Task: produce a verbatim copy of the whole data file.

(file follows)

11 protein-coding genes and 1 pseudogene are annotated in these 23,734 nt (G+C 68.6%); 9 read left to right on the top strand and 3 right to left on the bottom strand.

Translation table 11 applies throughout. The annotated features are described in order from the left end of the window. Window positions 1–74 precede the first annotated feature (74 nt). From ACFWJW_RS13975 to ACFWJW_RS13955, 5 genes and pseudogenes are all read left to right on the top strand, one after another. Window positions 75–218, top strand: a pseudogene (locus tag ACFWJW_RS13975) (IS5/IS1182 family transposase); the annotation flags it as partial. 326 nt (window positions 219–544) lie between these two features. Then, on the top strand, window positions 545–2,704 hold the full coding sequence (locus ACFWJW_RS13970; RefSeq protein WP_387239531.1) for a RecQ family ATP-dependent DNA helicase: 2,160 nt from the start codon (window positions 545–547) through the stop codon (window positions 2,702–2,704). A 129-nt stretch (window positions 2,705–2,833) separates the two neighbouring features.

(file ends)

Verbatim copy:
11 protein-coding genes and 1 pseudogene are annotated in these 23,734 nt (G+C 68.6%); 9 read left to right on the top strand and 3 right to left on the bottom strand.

Translation table 11 applies throughout. The annotated features are described in order from the left end of the window. Window positions 1–74 precede the first annotated feature (74 nt). From ACFWJW_RS13975 to ACFWJW_RS13955, 5 genes and pseudogenes are all read left to right on the top strand, one after another. Window positions 75–218, top strand: a pseudogene (locus tag ACFWJW_RS13975) (IS5/IS1182 family transposase); the annotation flags it as partial. 326 nt (window positions 219–544) lie between these two features. Then, on the top strand, window positions 545–2,704 hold the full coding sequence (locus ACFWJW_RS13970; RefSeq protein WP_387239531.1) for a RecQ family ATP-dependent DNA helicase: 2,160 nt from the start codon (window positions 545–547) through the stop codon (window positions 2,702–2,704). A 129-nt stretch (window positions 2,705–2,833) separates the two neighbouring features.